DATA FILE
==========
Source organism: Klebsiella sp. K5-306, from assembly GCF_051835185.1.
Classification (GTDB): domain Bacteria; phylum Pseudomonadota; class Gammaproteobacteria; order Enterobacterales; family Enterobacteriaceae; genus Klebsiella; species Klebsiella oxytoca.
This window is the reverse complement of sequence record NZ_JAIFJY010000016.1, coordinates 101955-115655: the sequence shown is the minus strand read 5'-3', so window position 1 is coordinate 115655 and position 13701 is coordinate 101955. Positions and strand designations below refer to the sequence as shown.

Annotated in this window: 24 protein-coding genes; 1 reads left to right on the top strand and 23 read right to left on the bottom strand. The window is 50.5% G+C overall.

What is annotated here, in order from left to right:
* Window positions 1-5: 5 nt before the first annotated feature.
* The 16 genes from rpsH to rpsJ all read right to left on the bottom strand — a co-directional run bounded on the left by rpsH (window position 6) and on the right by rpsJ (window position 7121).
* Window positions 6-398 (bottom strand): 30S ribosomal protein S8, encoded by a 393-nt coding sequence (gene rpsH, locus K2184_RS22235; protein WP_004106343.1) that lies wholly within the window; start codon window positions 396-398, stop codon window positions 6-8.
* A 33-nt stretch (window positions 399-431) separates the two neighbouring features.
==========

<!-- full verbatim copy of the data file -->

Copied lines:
Source organism: Klebsiella sp. K5-306, from assembly GCF_051835185.1.
Classification (GTDB): domain Bacteria; phylum Pseudomonadota; class Gammaproteobacteria; order Enterobacterales; family Enterobacteriaceae; genus Klebsiella; species Klebsiella oxytoca.
This window is the reverse complement of sequence record NZ_JAIFJY010000016.1, coordinates 101955-115655: the sequence shown is the minus strand read 5'-3', so window position 1 is coordinate 115655 and position 13701 is coordinate 101955. Positions and strand designations below refer to the sequence as shown.

Annotated in this window: 24 protein-coding genes; 1 reads left to right on the top strand and 23 read right to left on the bottom strand. The window is 50.5% G+C overall.

What is annotated here, in order from left to right:
* Window positions 1-5: 5 nt before the first annotated feature.
* The 16 genes from rpsH to rpsJ all read right to left on the bottom strand — a co-directional run bounded on the left by rpsH (window position 6) and on the right by rpsJ (window position 7121).
* Window positions 6-398 (bottom strand): 30S ribosomal protein S8, encoded by a 393-nt coding sequence (gene rpsH, locus K2184_RS22235; protein WP_004106343.1) that lies wholly within the window; start codon window positions 396-398, stop codon window positions 6-8.
* A 33-nt stretch (window positions 399-431) separates the two neighbouring features.